Skinner was a behaviorist who believed that individuals learn through rewards and punishment. His teaching machine incorporated behaviorist principles such as immediate feedback to let students know if they were on the right track or not.
Skinner's machine grew out of his frustration with sitting in on his daughter's fourth-grade math class. He felt that under the traditional classroom model of instruction the needs of many students were overlooked as the teacher pegged lessons to an imaginary middle-of-the-road student, boring the brightest children and hopelessly confusing the slowest. Skinner also objected to the fact that feedback was haphazard at best. Students tackled new math problems before they knew whether they had answered preceding questions correctly.
But Skinner did not specifically blame his daughter's teacher. He believed the fault lay in the traditional system of instruction.
A half century after Skinner's largely overlooked invention, American education is in the doldrums. Our nation's classrooms and modes of instruction are little different than what Skinner encountered, despite the proliferation of computers and other technologies.
Our students are outperformed on international tests by many other industrialized nations and some non-industrial societies as well. In the four areas tested on a national college admission's test, the ACT, less than one quarter of high school seniors in 2008 were judged college-ready. We read constantly about the failures of No Child Left Behind, standardized testing, and measures to close achievement gaps between classes and races. As Skinner recognized, the fault lies in our insistence that classes full of students be taught and assessed by individual teachers.
It's time to revisit Skinner. Today our computer sophistication is literally miles beyond frameworks from the 1950s. Whereas Skinner's programmed instruction was linear and close-ended, we now have computer programs that can "think"- along side our students. To cite a most basic example, on the computerized Graduate Record Exam, the chief test used for graduate school admissions, a student's answers determine the degree of difficulty of subsequent questions. If a student is answering questions correctly, the computer adapts so that subsequent questions become more difficult; if, however, a student is getting answers wrong, the questions become easier. A student's final score will therefore depend upon the degree of difficulty of the questions as well as the total number of correct answers. Machine and student mutually shape one another.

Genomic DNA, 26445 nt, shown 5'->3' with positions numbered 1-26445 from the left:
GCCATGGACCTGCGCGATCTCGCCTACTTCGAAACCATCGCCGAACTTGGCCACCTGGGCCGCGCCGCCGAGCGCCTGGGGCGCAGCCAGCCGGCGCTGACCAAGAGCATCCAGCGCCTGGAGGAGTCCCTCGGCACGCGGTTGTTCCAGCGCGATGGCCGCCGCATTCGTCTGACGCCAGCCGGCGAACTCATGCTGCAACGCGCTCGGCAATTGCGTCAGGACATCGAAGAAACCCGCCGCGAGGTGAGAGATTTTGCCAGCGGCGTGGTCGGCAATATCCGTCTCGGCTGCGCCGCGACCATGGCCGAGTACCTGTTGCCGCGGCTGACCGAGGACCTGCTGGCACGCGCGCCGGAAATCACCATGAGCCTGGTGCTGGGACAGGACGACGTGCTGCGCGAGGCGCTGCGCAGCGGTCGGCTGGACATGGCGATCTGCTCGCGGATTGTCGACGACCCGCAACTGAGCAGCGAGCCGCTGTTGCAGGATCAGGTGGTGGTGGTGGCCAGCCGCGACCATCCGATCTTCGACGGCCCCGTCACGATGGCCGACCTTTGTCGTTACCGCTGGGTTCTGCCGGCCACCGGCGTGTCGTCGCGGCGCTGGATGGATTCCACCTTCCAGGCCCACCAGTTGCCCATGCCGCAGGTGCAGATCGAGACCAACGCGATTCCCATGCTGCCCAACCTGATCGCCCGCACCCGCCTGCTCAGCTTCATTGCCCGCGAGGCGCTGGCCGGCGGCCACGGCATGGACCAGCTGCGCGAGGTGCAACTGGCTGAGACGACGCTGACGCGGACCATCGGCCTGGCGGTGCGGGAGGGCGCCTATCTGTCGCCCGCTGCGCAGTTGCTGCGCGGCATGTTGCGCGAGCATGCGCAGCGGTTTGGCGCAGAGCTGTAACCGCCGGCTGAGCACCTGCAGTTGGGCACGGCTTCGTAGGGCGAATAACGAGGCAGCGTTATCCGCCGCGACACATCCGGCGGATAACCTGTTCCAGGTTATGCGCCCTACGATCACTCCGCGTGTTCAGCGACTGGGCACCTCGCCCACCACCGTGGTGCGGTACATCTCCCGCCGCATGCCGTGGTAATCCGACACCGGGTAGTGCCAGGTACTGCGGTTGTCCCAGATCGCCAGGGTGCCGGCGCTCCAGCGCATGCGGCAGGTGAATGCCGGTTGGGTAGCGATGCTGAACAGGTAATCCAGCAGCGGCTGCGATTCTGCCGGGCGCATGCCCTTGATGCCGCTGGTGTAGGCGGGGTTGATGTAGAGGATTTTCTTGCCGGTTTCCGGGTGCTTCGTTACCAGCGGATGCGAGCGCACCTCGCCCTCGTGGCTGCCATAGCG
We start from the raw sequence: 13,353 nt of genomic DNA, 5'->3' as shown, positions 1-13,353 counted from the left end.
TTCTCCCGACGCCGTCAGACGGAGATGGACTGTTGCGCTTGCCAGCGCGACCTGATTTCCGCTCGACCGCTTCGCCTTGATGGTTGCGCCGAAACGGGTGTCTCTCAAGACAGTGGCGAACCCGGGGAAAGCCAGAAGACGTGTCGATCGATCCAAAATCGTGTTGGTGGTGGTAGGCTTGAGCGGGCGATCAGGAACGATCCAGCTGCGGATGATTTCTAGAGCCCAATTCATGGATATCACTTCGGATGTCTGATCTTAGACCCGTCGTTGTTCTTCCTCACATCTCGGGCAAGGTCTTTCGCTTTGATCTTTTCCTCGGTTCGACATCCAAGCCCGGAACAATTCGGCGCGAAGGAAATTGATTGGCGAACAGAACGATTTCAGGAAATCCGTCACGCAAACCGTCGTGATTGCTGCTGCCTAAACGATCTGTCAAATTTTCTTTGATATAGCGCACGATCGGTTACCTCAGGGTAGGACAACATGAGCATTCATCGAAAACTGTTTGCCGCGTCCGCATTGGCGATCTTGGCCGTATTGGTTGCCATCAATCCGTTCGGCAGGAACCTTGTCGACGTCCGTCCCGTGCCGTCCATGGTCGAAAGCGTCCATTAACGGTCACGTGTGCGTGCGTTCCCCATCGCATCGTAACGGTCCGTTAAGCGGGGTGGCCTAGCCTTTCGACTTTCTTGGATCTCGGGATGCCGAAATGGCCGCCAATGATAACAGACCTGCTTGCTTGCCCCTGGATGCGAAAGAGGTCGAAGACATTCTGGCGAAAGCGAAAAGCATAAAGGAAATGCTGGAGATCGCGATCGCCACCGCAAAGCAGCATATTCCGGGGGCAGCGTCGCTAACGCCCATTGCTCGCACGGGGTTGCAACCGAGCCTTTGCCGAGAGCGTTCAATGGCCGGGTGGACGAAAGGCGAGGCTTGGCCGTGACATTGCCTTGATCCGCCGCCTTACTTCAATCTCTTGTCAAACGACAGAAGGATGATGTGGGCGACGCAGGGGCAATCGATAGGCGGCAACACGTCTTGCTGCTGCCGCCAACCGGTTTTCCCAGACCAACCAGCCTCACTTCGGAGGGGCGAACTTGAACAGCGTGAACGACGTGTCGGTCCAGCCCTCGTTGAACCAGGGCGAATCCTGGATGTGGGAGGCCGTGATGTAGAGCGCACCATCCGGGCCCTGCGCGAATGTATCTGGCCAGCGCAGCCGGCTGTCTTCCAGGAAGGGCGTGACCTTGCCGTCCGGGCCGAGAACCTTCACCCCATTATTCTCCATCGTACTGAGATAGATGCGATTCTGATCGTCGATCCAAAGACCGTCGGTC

One of the most destructive forces operating in today's K-12 classrooms is the continuing adherence to lockstep education. Teachers cannot flexibly adapt to a classroom full of heterogeneous learners. It is not uncommon, for example, that in a typical sophomore history class, some students will read and comprehend at a fifth-grade level while others will easily handle college-level material. Under those circumstances, even the best teachers are hamstrung and cannot adequately provide for the daily needs of each student.
Even though we may not want to immediately dismantle the nation's schools in favor of computer-programmed instruction, we should begin to explore the possibility of changing our traditional classroom model by opening computerized legal learning centers. Students could progress at whatever pace they deemed comfortable with progression dependent upon the same types of assessments currently being used.
By shifting to a Skinnerian model, in which student-learning is individualized through programmed instruction administered and assessed by computer, we can better educate all our students and move beyond self-imposed limits of our current teacher-centered system.